What is APTA doing for you?
What is APTA doing for you?
The threat of a hard cap is gone!
Among the provisions included in the new policy:
Claims that go above $2,010 (adjusted annually) still will require the use of the KX modifier for attestation that services are medically necessary.
The threshold for targeted medical review will be lowered from the current $3,700 to $3,000 through 2027; however, CMS will not receive any increased funding to pursue expanded medical review, and the overall number of targeted medical reviews is not expected to increase.
Claims that go above $3,000 will not automatically be subject to targeted medical review. Instead, only a percentage of providers who meet certain criteria will be targeted, such as those who have had a high claims denial percentage or have aberrant billing patterns compared with their peers. MIPS: In 2017 PQRS became a “legacy” program and was rolled into the Merit-based Incentive Payment System (MIPS).
MIPS = Merit Based Incentive Payment System: Like the previous PQRS program, requires providers to submit quality data throughout the year for an annual scoring. Unlike the PQRS program, MIPS requires reporting in 4 performance categories, several of which need to be reported electronically through registries or certified EHR vendors. Providers earn points in each category, producing a total annual MIPS score. That score will determine whether the providers earn a payment incentive, remain neutral in payment, or be subject to a penalty. As with PQRS, payment incentives and penalties under MIPS will kick in 2 years after the data-collection year. So, for example, if reporting were mandatory for PTs this year, MIPS data for 2018 would determine incentives and penalties in the 2020 payment year. Payment incentives and penalties are much higher under MIPS than they were under PQRS: plus and minus 4% in 2019, 5% in 2020, 7% in 2021, and 9% in 2022 and beyond.
Why should I care? MIPS is not perfect but it is a small stepping stone to collecting data that prove our value. Eventually use data for other insurers, it may help to get rid of utilization management (UM). We need to demonstrate outcomes to payers as they shift into value based payment.
MIPS start date January 1st 2019. For more information go to: http://www.apta.org/MIPS/
Webinar was held on October 16th – Free to members.
Decision does not need to be made in January.
Thank you to all those clinics/individual PTs and PTAs who continue to serve the Medicare community!
Outcomes Registry: Data collection for PT outcomes. Takes key pieces of information out. Pulls and extracts data e.g. people with similar diagnoses, able to view numbers, average change in function. Leverages data to use in practice. $299 a year per member. $399 if not a member.
Cost may be offset e.g. if participating in MIPS. See firstname.lastname@example.org.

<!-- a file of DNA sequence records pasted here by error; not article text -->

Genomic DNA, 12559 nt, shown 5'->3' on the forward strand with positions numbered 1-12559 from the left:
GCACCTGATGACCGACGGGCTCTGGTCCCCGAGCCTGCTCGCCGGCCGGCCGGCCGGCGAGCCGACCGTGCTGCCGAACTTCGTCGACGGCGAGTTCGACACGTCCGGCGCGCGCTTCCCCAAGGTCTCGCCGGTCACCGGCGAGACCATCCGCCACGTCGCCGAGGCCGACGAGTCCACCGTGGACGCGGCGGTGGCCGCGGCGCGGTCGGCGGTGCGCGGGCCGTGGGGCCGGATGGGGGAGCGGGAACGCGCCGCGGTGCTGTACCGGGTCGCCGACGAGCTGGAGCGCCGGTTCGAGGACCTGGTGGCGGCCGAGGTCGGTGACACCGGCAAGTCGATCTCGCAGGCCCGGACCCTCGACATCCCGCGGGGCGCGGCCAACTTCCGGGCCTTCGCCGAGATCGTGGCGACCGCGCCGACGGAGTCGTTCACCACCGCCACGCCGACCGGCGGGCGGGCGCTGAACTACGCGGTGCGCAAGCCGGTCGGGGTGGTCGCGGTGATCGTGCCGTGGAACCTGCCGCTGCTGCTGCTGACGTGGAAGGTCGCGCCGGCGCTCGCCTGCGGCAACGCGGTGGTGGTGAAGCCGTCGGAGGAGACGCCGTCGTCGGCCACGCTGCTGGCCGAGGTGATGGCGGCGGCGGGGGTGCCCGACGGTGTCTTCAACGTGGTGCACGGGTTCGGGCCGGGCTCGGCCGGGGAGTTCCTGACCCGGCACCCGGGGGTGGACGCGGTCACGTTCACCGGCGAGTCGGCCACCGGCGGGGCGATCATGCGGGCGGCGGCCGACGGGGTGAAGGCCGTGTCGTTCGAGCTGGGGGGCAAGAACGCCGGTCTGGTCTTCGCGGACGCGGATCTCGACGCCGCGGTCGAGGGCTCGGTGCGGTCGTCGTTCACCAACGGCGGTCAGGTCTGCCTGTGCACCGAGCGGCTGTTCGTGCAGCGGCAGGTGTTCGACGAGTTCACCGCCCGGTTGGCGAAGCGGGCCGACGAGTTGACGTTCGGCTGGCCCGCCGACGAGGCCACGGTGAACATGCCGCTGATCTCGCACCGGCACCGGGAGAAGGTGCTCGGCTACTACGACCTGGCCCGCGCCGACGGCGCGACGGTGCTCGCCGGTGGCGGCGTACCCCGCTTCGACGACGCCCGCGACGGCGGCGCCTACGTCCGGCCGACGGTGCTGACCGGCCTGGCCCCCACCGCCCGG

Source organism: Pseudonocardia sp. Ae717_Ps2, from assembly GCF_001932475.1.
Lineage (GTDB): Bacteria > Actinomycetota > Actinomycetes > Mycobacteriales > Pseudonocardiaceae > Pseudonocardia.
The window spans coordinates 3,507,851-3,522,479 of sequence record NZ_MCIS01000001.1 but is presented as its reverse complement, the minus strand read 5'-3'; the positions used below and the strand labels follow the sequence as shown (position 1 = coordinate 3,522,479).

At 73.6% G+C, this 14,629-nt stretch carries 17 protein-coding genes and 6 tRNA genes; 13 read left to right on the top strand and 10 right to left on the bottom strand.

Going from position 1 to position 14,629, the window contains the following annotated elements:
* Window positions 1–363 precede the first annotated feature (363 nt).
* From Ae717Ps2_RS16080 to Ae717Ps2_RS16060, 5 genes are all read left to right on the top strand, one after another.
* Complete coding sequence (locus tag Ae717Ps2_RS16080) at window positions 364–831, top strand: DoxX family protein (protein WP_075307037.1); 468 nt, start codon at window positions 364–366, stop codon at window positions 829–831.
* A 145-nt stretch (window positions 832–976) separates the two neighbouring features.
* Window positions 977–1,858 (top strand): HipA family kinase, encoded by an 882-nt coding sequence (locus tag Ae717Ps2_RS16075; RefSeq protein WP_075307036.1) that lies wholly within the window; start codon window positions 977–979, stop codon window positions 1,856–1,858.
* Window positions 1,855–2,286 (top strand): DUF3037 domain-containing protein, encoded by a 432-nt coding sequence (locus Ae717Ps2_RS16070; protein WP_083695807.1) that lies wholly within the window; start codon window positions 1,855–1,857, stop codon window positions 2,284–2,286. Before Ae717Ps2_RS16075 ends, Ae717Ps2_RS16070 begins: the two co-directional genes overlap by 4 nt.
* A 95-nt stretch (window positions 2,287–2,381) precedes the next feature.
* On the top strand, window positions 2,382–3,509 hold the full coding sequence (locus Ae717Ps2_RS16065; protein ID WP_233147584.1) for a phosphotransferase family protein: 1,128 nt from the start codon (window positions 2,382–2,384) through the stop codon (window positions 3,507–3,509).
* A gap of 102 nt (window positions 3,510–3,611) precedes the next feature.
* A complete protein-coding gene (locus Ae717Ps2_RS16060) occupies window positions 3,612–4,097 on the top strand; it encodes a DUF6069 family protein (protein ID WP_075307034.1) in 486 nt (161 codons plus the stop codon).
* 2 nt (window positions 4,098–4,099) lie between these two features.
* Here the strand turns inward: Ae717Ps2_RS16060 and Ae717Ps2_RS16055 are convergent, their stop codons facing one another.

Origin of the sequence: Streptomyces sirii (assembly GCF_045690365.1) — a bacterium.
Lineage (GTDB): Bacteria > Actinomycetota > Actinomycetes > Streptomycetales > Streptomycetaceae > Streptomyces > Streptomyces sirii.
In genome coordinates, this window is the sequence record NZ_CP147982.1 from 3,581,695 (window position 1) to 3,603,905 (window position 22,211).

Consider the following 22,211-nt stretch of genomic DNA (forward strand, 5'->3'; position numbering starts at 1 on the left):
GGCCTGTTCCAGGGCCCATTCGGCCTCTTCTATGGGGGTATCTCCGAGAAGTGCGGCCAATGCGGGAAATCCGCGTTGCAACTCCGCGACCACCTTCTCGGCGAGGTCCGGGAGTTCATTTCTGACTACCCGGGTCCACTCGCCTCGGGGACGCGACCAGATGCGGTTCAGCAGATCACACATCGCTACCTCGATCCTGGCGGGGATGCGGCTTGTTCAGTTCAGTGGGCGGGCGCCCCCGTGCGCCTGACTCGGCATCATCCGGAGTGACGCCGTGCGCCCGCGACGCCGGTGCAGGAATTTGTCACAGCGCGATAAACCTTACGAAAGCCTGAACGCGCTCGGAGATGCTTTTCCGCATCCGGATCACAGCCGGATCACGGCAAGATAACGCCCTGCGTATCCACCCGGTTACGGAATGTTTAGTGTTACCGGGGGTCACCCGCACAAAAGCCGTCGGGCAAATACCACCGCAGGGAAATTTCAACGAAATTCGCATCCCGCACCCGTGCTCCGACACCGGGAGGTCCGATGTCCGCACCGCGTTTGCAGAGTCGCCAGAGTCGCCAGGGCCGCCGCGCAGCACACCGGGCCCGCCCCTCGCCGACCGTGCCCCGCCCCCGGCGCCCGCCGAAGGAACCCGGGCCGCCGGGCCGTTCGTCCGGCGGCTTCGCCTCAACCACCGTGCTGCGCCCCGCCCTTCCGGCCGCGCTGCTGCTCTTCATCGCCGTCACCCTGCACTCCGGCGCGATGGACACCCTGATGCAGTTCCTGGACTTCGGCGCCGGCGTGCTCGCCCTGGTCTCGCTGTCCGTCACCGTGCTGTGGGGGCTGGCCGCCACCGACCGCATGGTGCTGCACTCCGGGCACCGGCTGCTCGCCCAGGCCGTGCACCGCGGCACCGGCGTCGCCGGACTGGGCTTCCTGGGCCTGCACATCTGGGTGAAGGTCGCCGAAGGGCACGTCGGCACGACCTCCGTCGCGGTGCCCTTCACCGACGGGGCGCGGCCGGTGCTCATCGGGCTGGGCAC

The Registry will align with current and future quality and compliance programs required by payers, such as the new Merit-based Incentive Payment System (MIPS). Other professions have been doing this for many years. For FAQs go to: http://www.ptoutcomes.com/Enrollment/FAQ/
POPTs: Physician owned practices/referral for profit: APTA supports excluding physical therapy services from the in-office ancillary services exception (IOAS) under the physician self-referral prohibition (commonly referred to as the Stark law). The expansive use of the IOAS exception by physicians in a manner not originally contemplated by the law undercuts the purpose of the law and substantially increases costs to the Medicare program and its beneficiaries.
APTA believes that this issue should be addressed as part of any fundamental delivery system reform and that it could provide cost savings to help support reform. APTA is also a founding member of the Alliance for Integrity in Medicine (AIM) Coalition, a consortium of organizations which advocates for Congress to address the IOAS loophole.
POPs federal legislation (not passed) that exclude Medicare payment except for rural areas (Rural exclusion). PT and radiology cannot be owned by physicians.
The state of Missouri for example has a ban on physician owned practices.
The RFP (referral for profit) Task Force has been busy developing several tools and legislative strategies to assist individuals and state chapters in our battle against referral for profit. The Task Force also developed the APTA White Paper on Referral for Profit (.pdf), which outlines and explains the reasons for the Association’s opposition to referral for profit and POPTS. In addition, APTA and the Task Force worked with a number of state chapters on their efforts to combat referral for profit through state legislation, most recently in South Carolina and Alabama.
Other initiatives include a grant program to help chapters develop and implement state legislative strategies and a presentation on RFP for distribution to educators for their PT and PTA students. APTA is also developing resources that physical therapists can use to adapt their practices to better compete with RFP entities, to develop guidelines for PTs who are acquiring physical therapy practices formerly owned by physicians, and to provide examples and clarification of appropriate business arrangements among PTs, physicians, and other practitioners or business entities.